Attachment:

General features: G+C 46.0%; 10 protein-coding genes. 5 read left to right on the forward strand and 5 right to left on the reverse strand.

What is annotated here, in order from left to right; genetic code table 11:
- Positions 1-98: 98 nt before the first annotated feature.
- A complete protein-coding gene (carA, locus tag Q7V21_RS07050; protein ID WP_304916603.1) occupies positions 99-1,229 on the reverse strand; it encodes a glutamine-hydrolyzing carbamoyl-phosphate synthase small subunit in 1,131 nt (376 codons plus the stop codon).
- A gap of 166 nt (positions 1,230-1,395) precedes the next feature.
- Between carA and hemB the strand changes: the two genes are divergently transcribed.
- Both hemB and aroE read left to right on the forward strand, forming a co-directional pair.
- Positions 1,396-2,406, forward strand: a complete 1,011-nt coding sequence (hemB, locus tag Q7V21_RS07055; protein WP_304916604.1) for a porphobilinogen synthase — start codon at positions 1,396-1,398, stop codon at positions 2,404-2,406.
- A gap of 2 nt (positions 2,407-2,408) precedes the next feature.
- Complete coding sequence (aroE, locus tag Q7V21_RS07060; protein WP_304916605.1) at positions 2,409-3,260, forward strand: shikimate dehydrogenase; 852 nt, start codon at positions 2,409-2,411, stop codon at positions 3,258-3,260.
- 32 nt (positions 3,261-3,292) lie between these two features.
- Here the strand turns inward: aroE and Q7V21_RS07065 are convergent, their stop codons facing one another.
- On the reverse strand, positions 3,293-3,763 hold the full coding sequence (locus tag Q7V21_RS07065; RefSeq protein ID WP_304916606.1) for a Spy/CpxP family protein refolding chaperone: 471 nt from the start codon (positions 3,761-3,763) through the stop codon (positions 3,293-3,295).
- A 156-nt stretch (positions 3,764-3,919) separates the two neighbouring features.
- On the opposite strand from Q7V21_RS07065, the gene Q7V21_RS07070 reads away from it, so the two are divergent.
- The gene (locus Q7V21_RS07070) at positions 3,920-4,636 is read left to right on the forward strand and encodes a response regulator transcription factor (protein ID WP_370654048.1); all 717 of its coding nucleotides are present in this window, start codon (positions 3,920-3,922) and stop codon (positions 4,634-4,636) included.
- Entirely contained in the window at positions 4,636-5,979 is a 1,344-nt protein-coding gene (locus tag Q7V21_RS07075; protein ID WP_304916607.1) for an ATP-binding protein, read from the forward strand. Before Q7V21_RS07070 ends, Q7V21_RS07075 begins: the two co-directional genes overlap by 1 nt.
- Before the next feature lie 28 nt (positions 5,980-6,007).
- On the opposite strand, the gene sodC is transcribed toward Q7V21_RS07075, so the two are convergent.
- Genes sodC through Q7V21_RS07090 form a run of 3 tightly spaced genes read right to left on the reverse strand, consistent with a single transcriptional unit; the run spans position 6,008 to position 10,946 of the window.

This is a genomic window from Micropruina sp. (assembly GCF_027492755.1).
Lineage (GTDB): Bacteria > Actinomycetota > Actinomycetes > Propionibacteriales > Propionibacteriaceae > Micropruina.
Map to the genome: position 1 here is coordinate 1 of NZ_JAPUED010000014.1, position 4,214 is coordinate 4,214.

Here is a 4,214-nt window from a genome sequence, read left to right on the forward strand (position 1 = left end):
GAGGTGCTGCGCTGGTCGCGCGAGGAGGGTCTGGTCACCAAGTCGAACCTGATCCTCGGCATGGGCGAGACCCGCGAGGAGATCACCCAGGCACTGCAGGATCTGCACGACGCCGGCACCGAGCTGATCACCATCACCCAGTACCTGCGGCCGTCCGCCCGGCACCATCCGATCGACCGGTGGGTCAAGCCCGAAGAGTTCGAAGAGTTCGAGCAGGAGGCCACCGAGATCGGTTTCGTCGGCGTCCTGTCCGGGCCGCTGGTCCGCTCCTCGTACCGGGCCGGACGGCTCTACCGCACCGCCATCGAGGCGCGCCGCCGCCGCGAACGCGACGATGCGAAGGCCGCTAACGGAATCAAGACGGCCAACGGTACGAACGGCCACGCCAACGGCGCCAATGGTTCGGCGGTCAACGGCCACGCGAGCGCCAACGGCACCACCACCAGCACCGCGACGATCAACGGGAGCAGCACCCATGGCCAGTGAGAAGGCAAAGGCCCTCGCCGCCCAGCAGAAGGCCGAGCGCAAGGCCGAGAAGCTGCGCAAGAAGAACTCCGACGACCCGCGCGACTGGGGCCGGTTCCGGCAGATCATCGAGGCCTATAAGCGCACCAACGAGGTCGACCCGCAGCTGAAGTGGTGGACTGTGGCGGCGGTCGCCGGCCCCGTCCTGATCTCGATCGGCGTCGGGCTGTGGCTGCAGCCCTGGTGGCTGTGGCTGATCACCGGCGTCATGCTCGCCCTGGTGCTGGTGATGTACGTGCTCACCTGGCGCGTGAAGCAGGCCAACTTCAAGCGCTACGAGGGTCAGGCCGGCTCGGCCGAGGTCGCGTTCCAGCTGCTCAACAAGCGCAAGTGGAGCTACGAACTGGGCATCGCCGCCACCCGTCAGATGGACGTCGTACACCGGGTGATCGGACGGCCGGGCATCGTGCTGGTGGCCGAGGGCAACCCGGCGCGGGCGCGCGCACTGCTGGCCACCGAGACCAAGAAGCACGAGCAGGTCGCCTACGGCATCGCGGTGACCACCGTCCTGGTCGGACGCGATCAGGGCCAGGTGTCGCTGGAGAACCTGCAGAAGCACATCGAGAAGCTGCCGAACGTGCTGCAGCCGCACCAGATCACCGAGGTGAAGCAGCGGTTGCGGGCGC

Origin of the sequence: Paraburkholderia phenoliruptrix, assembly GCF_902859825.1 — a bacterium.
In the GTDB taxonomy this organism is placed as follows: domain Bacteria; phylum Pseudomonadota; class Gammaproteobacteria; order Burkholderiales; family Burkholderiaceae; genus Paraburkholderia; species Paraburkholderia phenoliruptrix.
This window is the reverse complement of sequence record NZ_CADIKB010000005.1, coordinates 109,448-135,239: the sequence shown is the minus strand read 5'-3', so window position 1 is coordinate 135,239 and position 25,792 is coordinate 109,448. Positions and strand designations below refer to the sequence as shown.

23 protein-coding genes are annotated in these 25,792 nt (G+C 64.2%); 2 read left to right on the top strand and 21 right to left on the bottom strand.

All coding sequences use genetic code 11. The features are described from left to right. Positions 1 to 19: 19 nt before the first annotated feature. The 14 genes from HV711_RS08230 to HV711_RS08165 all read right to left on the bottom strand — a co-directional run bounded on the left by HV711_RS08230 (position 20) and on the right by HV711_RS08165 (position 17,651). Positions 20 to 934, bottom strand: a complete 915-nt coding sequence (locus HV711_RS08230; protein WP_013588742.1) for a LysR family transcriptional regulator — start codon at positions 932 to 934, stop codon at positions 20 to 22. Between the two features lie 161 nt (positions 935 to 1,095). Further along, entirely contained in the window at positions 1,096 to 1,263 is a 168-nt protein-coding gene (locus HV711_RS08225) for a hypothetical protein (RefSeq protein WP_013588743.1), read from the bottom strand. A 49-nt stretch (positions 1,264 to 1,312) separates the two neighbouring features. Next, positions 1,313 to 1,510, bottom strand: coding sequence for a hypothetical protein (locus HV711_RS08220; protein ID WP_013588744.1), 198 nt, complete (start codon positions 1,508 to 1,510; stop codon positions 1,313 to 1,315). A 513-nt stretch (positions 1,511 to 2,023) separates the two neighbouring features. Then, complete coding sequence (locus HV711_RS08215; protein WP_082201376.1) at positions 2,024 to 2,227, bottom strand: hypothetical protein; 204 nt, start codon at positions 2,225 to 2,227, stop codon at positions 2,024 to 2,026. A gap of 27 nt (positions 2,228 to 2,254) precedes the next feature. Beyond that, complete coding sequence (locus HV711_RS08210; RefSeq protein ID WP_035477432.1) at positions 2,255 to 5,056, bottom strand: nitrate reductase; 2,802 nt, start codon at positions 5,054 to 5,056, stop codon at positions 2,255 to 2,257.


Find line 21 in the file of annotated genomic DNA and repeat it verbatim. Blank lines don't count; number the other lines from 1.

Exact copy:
This is a genomic window from Micropruina sp. (assembly GCF_027492755.1).